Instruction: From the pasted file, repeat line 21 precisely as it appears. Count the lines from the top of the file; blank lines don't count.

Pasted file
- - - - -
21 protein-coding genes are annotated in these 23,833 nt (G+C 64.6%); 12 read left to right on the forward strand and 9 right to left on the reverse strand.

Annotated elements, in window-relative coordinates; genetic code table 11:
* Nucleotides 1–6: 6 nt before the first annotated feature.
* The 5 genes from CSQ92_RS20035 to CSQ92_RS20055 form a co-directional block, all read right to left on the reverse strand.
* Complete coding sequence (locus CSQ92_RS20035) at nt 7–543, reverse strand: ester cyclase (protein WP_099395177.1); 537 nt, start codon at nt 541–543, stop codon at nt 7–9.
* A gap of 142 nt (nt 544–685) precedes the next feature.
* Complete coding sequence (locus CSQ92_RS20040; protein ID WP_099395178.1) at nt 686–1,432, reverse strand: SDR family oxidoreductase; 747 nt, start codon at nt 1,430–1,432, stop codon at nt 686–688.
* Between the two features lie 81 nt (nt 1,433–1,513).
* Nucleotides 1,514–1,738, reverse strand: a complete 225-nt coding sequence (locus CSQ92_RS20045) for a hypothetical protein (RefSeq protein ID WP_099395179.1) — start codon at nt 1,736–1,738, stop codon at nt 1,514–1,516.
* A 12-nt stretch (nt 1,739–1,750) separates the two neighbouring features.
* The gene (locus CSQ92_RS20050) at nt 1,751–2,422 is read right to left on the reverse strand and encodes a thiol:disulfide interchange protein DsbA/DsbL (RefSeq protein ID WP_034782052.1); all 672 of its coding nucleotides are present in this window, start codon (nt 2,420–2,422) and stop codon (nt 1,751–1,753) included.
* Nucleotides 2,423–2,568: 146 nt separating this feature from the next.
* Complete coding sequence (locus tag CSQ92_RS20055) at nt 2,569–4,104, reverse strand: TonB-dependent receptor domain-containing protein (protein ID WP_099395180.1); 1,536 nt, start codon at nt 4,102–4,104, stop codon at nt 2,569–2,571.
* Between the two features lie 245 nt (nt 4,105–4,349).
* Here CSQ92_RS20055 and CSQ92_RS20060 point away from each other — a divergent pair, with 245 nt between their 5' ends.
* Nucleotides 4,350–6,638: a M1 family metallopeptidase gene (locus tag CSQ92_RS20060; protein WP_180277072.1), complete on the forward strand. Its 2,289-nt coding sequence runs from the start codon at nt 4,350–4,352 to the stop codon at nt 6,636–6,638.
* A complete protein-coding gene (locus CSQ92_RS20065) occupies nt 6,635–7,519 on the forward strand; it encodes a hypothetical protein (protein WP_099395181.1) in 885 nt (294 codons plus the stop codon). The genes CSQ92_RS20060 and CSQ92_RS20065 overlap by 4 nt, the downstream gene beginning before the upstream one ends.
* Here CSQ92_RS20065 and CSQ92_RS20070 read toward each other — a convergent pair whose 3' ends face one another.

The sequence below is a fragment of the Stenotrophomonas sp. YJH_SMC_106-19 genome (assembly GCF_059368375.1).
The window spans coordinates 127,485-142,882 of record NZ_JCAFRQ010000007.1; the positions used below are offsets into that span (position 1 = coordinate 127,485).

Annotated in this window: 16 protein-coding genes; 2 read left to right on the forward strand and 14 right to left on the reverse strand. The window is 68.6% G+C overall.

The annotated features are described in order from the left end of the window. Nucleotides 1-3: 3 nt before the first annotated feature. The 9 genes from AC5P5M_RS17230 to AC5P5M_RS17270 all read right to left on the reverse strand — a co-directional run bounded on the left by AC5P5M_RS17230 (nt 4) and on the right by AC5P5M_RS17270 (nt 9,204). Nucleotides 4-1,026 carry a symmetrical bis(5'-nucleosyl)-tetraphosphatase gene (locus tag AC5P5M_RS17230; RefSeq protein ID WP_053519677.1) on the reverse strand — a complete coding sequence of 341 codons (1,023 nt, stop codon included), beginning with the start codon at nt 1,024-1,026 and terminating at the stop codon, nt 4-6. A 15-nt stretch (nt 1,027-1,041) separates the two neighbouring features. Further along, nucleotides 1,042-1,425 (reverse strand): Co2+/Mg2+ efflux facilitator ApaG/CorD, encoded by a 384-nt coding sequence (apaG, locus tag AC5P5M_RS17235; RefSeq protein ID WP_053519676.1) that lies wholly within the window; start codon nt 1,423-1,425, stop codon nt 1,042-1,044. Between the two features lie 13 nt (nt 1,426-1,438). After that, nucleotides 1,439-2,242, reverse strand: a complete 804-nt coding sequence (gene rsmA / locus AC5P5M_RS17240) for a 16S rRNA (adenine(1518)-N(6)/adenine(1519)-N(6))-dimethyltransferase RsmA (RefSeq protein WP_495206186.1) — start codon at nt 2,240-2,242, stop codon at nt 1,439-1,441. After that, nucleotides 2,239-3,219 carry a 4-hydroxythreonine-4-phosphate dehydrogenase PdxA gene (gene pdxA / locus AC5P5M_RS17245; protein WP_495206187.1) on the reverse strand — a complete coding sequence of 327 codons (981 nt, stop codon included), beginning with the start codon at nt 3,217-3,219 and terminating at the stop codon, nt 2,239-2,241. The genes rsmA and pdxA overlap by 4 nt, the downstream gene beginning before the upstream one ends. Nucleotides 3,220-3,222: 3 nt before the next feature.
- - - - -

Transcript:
Annotated in this window: 16 protein-coding genes; 2 read left to right on the forward strand and 14 right to left on the reverse strand. The window is 68.6% G+C overall.